On holiday I read Every Song Ever: Twenty Ways to Listen to Music Now, by New York Times music critic Ben Ratliff. The author’s intention was to propose strategies for listening to and appreciating music in an era when vast amounts of it are available for free on the Internet, through legal streaming services services or illicit downloads. His starting assumption was that technological and economic shifts have produced corresponding changes in listening habits, requiring different approaches to the art if we are going to get the most out of it. I wandered glibly into the book, thinking it would be entertaining to read something by a professional, qualified music critic; I came away with a bit more than I’d bargained for.
Each of Ratliff’s chapters is devoted to a particular quality he encourages us to listen for when listening to music: “Density”, “Audio Space”, “Closeness”, “Discrepancy”, and “Community and Exclusivity” are all examples of such qualities. Taking a dizzyingly diverse range of musics, Ratliff shows how the given quality under discussion can be heard in each, though stylistically they may be very different. So ‘density’ is heard in the music of Outkast, Ludwig van Beethoven, Sonora Ponceña, Olivier Messiaen, Miles Davis, and Black Bananas; ‘disrepancy’ is a noted feature of works by Eliane Radigue, Willie Colón, Led Zeppelin, D’Angelo, Phill Niblock, and the Rolling Stones. “Nobody can love everything, of course,” Ratliff writes; “the urgent thing, now that we have so much catching up to do, seems to be how to access a strategy of openness, a spirit of recognition.”
Ratliff flits from musical example to musical example like a bee among flowers, dismissing the traditional boundaries of genre with a shrug. “Genre is a construct for the purpose of commerce, not pleasure, and ultimately for the purpose of listening to less,” he opines
Music is often described as a common language, one that transcends boundaries of culture and background. People who subscribe to such a theory probably don’t have the same taste in music as me. More to the point, they probably underestimate the difficulty of migration, of entering into someone else’s world. More accurate, perhaps, to say that music is one of the easier migrations we can make, a rewarding and often enjoyable one that can serve as practice for the countless trickier journeys we undertake every day: through worlds shaped by the politics of others, ignited by the feelings of others, determined by the choices and habits of others that are not our choices or habits. It’s one thing to dip into a Sudanese guitar group’s music for a spot of cultural tourism, your own little world remaining intact and largely unchanged. It’s quite another to abandon your own set of perspectives and criteria for judgement for theirs, to give away part of yourself and take on something other as your own, to become part-Sudanese. Yet isn’t this what we mean by listening?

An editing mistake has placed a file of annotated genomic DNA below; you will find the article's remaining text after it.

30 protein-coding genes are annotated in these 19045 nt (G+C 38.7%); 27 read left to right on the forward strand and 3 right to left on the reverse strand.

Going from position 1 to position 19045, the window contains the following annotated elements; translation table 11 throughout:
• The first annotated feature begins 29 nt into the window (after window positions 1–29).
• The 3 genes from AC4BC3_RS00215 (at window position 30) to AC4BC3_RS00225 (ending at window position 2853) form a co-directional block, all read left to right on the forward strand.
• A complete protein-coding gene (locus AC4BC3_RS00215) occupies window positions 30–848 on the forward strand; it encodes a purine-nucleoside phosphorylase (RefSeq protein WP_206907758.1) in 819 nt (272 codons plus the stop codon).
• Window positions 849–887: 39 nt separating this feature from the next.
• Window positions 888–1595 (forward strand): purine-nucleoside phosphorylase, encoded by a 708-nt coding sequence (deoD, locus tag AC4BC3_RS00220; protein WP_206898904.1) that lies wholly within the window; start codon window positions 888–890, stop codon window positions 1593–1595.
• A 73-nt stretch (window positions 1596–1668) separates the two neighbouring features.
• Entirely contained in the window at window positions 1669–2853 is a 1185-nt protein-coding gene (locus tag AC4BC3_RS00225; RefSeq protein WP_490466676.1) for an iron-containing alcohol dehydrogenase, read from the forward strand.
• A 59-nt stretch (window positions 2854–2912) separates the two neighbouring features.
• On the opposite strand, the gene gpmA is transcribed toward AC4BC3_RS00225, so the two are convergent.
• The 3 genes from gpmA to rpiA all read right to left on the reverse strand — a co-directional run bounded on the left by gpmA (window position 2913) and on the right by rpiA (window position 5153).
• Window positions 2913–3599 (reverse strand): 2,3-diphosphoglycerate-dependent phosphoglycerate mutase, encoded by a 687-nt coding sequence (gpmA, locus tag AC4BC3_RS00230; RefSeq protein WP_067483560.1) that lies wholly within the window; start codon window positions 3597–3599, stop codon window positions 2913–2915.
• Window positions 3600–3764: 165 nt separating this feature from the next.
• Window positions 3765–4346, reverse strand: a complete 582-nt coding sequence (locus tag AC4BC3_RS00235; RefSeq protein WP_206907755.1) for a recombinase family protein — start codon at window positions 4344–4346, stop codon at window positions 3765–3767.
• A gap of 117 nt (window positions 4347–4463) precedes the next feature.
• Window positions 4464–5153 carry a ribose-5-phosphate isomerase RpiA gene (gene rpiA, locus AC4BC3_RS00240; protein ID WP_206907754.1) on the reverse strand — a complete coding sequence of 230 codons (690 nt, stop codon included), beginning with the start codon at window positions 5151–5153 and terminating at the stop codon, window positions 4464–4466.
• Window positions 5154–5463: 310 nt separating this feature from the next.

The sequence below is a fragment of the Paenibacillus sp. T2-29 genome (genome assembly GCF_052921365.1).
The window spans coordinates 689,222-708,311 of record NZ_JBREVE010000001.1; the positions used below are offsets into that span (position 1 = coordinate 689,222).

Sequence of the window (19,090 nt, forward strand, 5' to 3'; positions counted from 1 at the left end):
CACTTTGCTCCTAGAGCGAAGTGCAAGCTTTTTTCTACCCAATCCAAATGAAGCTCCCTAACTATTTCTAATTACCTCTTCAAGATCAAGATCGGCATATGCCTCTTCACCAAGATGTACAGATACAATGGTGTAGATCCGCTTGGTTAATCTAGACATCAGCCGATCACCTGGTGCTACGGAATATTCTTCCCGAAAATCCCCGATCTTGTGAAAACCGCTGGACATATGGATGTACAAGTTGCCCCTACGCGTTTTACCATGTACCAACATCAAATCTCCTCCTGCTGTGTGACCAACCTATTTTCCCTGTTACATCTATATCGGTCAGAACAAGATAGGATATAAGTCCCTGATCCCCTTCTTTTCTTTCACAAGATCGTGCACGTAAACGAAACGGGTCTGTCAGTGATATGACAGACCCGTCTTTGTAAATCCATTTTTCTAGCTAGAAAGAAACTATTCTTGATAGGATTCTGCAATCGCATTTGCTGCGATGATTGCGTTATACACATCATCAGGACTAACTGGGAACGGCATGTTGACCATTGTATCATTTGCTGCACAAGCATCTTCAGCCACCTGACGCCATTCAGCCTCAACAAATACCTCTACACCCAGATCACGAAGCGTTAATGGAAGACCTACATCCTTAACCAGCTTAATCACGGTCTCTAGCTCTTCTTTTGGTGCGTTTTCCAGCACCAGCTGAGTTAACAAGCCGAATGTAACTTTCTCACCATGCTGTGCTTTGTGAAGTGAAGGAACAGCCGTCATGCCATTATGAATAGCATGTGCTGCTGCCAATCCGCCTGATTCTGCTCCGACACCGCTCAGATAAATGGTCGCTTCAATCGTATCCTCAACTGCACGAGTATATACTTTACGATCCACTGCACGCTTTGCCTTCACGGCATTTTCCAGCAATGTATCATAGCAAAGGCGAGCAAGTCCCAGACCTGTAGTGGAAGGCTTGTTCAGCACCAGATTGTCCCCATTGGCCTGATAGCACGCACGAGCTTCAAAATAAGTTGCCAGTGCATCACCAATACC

Ratliff is right to say that technological, social, and economic changes have brought a huge range of musics much closer to a certain group of enfranchised listeners, crowding round them from all sides. But this is not a condition unique to music, and the reaction it provokes is more frequently one of fear, anxiety, and the desperate clutching of expired certainties such as nation and creed than one of openness. Because openness is hard. Change and conflict make migrants of us all — but maybe listening openly can be a first tentative step to being more open towards each other. When considered as the beginning of a much more complex process, Ratliff’s approach to listening for musical qualities makes sense.